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Six Years Apart (For a Ray of Sunlight)

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Shouta stumbled when someone bumped into his back roughly, drawing him out of his wandering thoughts. His fumbled with the sack of fish he had in his hands, barely catching it before it could spill all over the ground. “Shit – watch where you're going!” he snapped, turning quickly to glare at whoever had bumped him. Gods, he hated most of the people in this stupid village, most of them had no manners whatsoever -

As soon as he set eyes on the idiot who bumped into him though, he choked. Hizashi was just behind him, sprawled on the ground and rubbing at his head.

Oh. Oh shit.

“Hey, hey!” Hizashi laughed easily, standing carefully and brushing over the seat of his pants. “If I could watch where I was going don't you think I'd be doing more than entertainment in the communal hall?”

Shouta did his best not to groan. The first time he ever speaks to Hizashi – son of the chief, best singer on the island, charismatic ray of sunshine – he tells him to “watch where he's going”.

Tells Hizashi. Who just so happens to be blind.

“I – sorry, I didn't – “ Kill him please. Shouta just wanted to go back to his tiny little cabin and bury himself in his blankets. Maybe never see the light of day again.

“It's fine, really! No harm, no foul.” Hizashi tilted his head and stared in Shouta's direction, humming with a smile on his face. Shouta could feel himself going red; he'd never once spoken to Hizashi, so he'd never had the boy's attention. Eyesight or not, having those pretty green eyes of his on him made him go warm. “I...don't think I've ever heard your voice before. Are you new to the village? Visitor or something?”

“Er. No.” Shouta fidgetted in place, trying to hide his slowly reddening face. “I'm Shouta. I live up by the path to the forest.”

Hizashi blinked, surprise flitting across his face. “Shouta...? Oh, you're that kid taken in by the village six years ago, right? The one really good at hunting dragons?”

Shouta winced. Yeah, that was him. He hated that people remembered who he was based on how he arrived at the village. “Y-yeah. That's. Me.”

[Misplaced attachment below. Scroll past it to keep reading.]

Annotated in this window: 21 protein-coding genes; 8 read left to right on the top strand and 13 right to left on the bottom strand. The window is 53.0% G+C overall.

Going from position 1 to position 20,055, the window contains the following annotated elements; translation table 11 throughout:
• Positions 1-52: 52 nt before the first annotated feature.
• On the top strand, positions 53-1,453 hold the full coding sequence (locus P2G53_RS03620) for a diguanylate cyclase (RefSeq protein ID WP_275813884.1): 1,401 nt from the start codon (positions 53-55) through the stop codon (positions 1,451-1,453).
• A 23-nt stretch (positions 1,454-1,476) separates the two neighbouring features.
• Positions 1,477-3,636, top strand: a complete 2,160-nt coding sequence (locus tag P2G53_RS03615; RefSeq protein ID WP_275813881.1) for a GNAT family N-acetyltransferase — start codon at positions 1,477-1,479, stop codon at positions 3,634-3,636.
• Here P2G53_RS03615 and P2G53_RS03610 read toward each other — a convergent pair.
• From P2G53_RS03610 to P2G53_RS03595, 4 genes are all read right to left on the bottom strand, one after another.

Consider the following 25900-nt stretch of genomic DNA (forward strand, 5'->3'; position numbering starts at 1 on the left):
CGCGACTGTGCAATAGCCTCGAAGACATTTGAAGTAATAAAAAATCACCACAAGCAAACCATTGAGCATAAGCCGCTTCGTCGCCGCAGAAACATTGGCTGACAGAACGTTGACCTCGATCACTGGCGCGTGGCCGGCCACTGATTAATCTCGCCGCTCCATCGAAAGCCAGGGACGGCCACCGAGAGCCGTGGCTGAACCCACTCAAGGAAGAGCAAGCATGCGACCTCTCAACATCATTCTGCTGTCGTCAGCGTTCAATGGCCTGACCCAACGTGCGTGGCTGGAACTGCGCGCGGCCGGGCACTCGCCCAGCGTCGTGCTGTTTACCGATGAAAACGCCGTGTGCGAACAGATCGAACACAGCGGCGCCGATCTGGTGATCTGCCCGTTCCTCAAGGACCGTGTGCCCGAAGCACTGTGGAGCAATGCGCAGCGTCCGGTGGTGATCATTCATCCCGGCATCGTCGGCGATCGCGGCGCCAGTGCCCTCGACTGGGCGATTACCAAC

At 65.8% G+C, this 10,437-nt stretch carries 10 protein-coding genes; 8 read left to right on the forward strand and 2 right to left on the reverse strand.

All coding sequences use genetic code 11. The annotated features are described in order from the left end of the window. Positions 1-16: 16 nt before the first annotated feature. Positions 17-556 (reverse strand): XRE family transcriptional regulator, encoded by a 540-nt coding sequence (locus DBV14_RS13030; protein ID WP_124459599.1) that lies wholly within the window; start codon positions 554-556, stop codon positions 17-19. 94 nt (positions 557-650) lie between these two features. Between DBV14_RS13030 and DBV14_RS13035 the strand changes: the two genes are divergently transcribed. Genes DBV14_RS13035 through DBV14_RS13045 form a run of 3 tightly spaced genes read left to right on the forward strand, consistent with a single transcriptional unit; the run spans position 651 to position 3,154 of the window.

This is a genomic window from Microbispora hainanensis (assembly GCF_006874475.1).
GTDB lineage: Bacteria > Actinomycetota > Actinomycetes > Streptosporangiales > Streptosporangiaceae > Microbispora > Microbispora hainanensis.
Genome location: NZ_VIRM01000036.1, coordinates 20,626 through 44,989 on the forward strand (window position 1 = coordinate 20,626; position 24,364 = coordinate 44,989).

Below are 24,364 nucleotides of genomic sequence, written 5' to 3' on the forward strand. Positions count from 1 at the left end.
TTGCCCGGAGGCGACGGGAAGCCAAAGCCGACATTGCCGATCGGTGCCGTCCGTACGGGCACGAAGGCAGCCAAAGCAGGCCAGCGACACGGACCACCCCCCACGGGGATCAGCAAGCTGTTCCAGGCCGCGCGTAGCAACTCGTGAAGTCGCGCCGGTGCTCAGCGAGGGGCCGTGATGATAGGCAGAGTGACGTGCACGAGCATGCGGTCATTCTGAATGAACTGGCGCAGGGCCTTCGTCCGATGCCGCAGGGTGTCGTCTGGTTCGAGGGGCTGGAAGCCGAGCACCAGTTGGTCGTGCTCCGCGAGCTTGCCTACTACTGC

A bright laugh left Hizashi. And yeah, that reminded Shouta exactly how much hearing him talk or sing made his heart beat harder. “Wow, Shouta, nice to finally meet you!” Hizashi chirped, holding a hand out in greeting. Shouta hesitated, but moved his sack to one arm and held his hand out to shake – which gets shaken. Vigorously. “Man, to think it would only take six years, huh?”

“I. Like to keep to myself.”

“Yeah, I've heard,” Hizashi snickered, letting go of Shouta hand. “My dad talks about you all the time, you know. Youngest to start training, one of the most talented warriors this village has ever seen – oh!” Hizashi leaned in, expression bright. “Hey, I think you're old enough for the Games! Were you going to participate at all this year?”

Shouta grimaced. The Games. An annual meeting of the sister villages to show off their most talented in a series of competitions. The last time he'd gone to one was when he was still living in his original village, and the only reason he'd gone was because that year they were hosting. It was awful – people everywhere, roaring crowds, drunken adults and screaming children, and the streets were packed so tight that the short walk to the beach from his home took nearly half an hour. “No, I'm. Staying behind to help protect the village.”

He thought that would be the end of it, but if anything Hizashi's expression got brighter. “That's cool! I'm staying behind, too – dad says it's better that I stay and help Tensei keep control of things while he's gone, which pfft, we all know Tensei is better at organization and delegation than I'll ever be. That's why Tensei is in line to be the next chief and not me!”

Hizashi laughed at that, but Shouta bit his lip. He wanted to say that Hizashi would make a great chief, that he would be amazing at handling the responsibilities. But he didn't. “So you...won't be going to perform during the Games?”

Hizashi blinked, then smiled. Delighted. “Nope! Hey, have you watched any of my performances, Shouta?” he asked, tilting his head in question.

“Er...” Only all of them since he had come to the village. “Yeah. I. Mostly cook for myself, though, so...I don't spend a lot of time in the communal hall.” Not an outright lie, just an implication of altered facts.

“Neat!” Hizashi pumped a fist in victory. “Awesome! I really hope you enjoyed them!”

“I, um, yes?” Good gods, Shouta wanted to hide under a rock. Having Hizashi's undivided attention was not something he was prepared for. “Yeah, they were. They were really good.”

“Aww, thanks!” Hizashi grinned. “You know, we should hang out while the rest of the village is away for the games! It's not like I'll be busy, and so long as you're not on patrol all the time you've got a lot of free time coming up, right?” Shouta could only flush and make a bit of a garbled noise, to which the blond took as confirmation. “So it's decided! We can hang out, and do stuff together, and heeey, I just had a thought!” Hizashi leaned in again, hand fumbling for Shouta's shoulder and squeezing in excitement. “So, since we'll have a bunch of free time, do you think you can show me a few tricks with a sword or something?”

Wait. What?